Last week I mentioned the 5 must-have sections your resume requires:
- Contact information
- Resume summary
- Professional experience
This column will deal with the first section, your contact information.
Regardless of how you design your resume, your resume begins with your contact information, which creates your resume’s first impression. The question: What information should you include?
Answer: Information that will make it easy for the reader to reach you, along with easily being able to view some of your digital footprints.
A great resume will contain the following contact information:
Use the format [first name] [last name]. Don’t abbreviate or add “aka” (also known as), which I’ve seen done several times. Just ‘Nick Kossovan.’
Right under your name, include your professional title. This will help your resume pass the ATS.
IMPORTANT: Your professional title should mirror the position you’re applying for. Let’s say you’re applying for a “Project Manager” position, but your last/current professional title is “Junior Project Manager.” Whoever reads your resume will most likely discard it, assuming you’re underqualified for the position.
As a rule, avoid words like “junior,” “senior,” and “level 2”. Simply state your professional title without creating what I call experience bias.
Career coaches tend to advise not including your home address. I’m of the school of thought job applicants should be upfront regarding their current physical location. Besides, even in 2021, many hiring managers expect to see it, I am one of them. Not including your address may trigger a red flag, making the reader question why you left it off and wondering if you’d have a lengthy commute.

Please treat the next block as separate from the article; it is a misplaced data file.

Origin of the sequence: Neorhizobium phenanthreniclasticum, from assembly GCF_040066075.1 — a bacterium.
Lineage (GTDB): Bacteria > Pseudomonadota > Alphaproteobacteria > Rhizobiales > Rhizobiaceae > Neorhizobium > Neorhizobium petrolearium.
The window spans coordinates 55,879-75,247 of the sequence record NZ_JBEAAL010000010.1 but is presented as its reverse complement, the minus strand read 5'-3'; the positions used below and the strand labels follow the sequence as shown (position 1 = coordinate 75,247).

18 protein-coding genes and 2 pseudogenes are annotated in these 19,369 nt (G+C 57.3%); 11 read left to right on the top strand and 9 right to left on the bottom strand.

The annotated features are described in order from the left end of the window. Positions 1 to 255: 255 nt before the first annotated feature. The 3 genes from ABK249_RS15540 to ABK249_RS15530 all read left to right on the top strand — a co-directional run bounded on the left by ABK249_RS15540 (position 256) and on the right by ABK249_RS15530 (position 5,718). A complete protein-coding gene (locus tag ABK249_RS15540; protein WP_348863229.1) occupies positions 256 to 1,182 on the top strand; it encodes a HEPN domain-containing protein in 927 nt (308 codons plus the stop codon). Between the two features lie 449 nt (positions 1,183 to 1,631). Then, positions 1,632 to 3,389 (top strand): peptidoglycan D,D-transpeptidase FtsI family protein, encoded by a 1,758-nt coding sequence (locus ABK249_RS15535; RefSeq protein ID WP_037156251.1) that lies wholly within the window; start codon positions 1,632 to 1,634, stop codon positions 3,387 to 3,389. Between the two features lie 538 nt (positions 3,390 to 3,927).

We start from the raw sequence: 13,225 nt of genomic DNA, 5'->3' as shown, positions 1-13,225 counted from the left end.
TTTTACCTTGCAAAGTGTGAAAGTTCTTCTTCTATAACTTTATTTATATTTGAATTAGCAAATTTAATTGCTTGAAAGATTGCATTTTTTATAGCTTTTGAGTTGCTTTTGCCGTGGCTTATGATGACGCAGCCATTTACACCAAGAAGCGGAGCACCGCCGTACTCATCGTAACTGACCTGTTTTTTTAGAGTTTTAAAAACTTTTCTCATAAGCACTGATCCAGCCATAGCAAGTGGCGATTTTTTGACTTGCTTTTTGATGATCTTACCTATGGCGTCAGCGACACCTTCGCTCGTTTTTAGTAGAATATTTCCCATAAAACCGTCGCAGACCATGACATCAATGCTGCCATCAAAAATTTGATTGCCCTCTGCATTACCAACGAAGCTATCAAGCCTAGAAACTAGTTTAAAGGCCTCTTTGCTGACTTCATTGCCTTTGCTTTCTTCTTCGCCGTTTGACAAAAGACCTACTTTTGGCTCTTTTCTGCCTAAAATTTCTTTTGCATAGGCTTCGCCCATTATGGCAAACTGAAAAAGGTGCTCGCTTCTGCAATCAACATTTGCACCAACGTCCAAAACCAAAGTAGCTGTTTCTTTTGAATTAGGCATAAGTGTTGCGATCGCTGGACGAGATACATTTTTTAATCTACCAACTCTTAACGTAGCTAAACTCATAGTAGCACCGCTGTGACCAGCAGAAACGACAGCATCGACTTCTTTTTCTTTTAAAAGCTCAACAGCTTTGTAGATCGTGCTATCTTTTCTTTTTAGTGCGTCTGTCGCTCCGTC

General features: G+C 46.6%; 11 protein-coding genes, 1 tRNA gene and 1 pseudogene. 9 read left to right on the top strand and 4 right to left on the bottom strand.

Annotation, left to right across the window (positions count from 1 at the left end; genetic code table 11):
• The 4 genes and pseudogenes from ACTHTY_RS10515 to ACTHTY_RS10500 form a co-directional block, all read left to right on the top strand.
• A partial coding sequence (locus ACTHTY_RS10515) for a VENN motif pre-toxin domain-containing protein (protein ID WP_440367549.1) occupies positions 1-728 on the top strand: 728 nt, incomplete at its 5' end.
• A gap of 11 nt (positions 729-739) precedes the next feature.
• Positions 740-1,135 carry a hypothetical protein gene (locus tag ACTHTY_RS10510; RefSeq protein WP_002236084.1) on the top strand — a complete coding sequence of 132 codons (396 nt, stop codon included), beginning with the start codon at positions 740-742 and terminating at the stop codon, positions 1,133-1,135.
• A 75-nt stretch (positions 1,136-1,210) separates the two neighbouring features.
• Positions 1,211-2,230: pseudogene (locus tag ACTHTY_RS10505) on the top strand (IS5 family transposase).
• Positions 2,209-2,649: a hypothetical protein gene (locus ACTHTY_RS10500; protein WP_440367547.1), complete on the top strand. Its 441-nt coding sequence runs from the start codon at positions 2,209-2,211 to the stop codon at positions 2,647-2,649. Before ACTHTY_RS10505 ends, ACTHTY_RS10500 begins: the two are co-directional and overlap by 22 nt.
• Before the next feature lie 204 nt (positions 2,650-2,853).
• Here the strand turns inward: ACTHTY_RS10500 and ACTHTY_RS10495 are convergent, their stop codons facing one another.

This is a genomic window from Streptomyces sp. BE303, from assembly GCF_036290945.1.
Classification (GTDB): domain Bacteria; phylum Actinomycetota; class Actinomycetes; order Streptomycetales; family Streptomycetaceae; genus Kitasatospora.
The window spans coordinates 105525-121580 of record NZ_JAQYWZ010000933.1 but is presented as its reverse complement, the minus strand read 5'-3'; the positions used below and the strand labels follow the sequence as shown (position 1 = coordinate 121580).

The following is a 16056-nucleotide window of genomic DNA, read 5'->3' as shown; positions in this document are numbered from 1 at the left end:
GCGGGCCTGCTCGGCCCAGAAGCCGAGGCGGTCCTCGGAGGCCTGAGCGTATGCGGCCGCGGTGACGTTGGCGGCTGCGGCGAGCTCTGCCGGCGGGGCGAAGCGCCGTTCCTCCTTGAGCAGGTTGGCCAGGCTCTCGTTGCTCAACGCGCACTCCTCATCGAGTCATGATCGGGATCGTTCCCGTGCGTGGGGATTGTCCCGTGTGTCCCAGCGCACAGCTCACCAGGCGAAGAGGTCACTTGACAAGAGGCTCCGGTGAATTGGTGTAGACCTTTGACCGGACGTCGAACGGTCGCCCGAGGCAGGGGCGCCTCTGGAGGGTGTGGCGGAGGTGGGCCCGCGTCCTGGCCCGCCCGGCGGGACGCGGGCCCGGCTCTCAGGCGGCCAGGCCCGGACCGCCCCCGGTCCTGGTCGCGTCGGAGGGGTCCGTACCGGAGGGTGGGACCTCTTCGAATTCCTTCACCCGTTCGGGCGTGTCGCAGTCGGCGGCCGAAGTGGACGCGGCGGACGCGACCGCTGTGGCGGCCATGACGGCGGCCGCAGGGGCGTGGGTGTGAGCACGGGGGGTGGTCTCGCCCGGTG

The last thing you want is for your resume to trigger red flags!
There’s also the employer’s ATS (Applicant Tracking System) to consider. Often an employer will program terms found in an address’s anatomy (cities, province, postal codes). You want your resume to be as ATS friendly as possible.
Understandably you may be uncomfortable providing your home address. If this is the case, at least provide your city, province, and postal code.
Professional Email Address
Your email address needs to be professional, not something you created back in the day (CheesyPete33@gmail.com). Ideally, your email address should be formatted along the lines of [first name] [period] [last name] @email.com (email@example.com). If your first name, period, last name isn’t available with your current email provider, try other email providers (Gmail, Outlook, Yahoo, AOL, to name a few). Also try removing the period (firstname.lastname@example.org) or try your first initial, period, last name (email@example.com), or your last name, period, first name (firstname.lastname@example.org).
Use the format [area code] [7-digit telephone number] — (403) 555-1234.
Besides basic contact information, you should include links to any relevant Internet presence you have. As you know, your digital footprint will be scrutinized before deciding whether you’re interview worthy. Making it easy for the reader to find you online can only earn you a few points.
Make sure your LinkedIn profile is current, however, not merely a repeat of your resume. Job titles, dates of employment need to match those on your resume.
URLs to your personal website/portfolio/blog/video channels
If you have a website or personal blog that’s relevant to the job you’re applying for and positions you as an expert in your field, include it! The same goes for an online portfolio you may have. Then there are video channels, such as YouTube. Suppose you’re applying for a job as a chemist or science teacher. In that case, videos of you explaining organic chemistry will give you a competitive advantage, and therefore belong on your resume.
Only put relevant social media profiles/URLs on your resume. If you’re applying for a Java Developer position, your Stack Overflow profile will be more appropriate than your Twitter account. However, if you’re applying for a social media management position, including your Twitter account, which has over 25,000 followers, would be beneficial.
Never include social media accounts that are more personal than professional, such as Facebook, Instagram, and Snapchat, however, presume employers will seek these accounts out.
Next week I’ll discuss writing a resume summary that will make the reader want to read your resume.